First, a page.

Mayor Announces Tax Amnesty Results Far Exceeded Expectations:
$2.1 Million in New Revenue,
Plus Advance Payment of Another $3.3 Million
(DENVER) Mayor John Hickenlooper and Denver’s Department of Revenue announced Tuesday that the City’s first-ever tax amnesty program produced revenue totaling $5.4 million, far exceeding any estimate of what the innovative program would net the City.
For a three-month period that ended August 29, individuals and businesses which came forward and paid past-due sales, use, or occupational privilege taxes were entitled to skip the normal 15% penalty charge and to halve the amount of interest on the late payments.
Mayor Hickenlooper, delighted by the results, emphasized that the Tax Amnesty Program was a grassroots idea initiated by employees in the Revenue Department’s Treasury Division.
“This revenue not only comes at a crucial time in the City’s budgetary situation, but it underscores the fact that creative City employees, like those who came up with this whole program, are the key to solving the budget problems we are facing,” Hickenlooper said. “This is exactly the sort of innovation we must encourage in City government.”
When the program was announced in late May, officials estimated that collections would total between $500,000 and $1 million.
“We were right in that range, at about $600,000,” said Denver Treasurer Steve Hutt, “until the last day of the program, when we got a check for over $1.4 million from a company in California.”
Confidentiality provisions in the Denver tax laws prevent disclosure of the delinquent taxpayer, but Hutt said the money was sales tax due on the sale of telecommunications equipment.
Added Hutt: “That one blockbuster payment was exactly the type we were hoping the Tax Amnesty Program would bring forth: A company not previously on our radar screen, but now newly licensed with us to remit sales and use tax on an on-going basis, on a level playing field with competitors who remit tax to us each month.”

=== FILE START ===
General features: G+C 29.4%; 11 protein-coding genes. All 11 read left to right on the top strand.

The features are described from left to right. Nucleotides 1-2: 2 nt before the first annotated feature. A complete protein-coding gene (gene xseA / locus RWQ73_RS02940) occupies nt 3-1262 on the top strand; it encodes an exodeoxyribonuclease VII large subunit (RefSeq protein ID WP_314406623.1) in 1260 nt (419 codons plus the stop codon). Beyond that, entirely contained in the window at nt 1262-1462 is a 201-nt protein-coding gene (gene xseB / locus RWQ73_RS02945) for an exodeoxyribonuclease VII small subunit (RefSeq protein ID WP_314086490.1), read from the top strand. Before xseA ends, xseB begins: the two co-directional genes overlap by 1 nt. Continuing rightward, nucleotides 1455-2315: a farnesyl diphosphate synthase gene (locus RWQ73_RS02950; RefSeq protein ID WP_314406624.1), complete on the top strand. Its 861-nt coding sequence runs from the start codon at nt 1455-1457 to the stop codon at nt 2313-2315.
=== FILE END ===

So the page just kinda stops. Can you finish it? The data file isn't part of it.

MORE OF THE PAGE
Further enhancing the total deposited into the City’s bank account as a direct result of the Tax Amnesty Program was a one-time pre-payment by a large Denver company of $3.3 million that would likely have come to the City in 2005 from a regularly scheduled audit.
“While that payment might not technically qualify for the requirements of our amnesty program, we are glad to deposit that check too, especially in light of our current budget situation,” said Manager of Revenue Cheryl Cohen-Vader.
Other statistics of note about the now-concluded program:
“While these one-time, non-repeatable revenue gains are wonderful, our economy is still facing considerable challenges,” Hickenlooper said. “If the economy improves by the end of the year, I hope we will be able to reconsider some of the cost-saving sacrifices that City employees are making.”
- Amount spent outside City government to generate the $2.1 million: $295.80, thus generating nearly $7,100 for every $1 spent.
- Collections ranged from $8.12 from a sole-proprietor two-months behind in his occupational privilege tax, to the $3.3 million described above.
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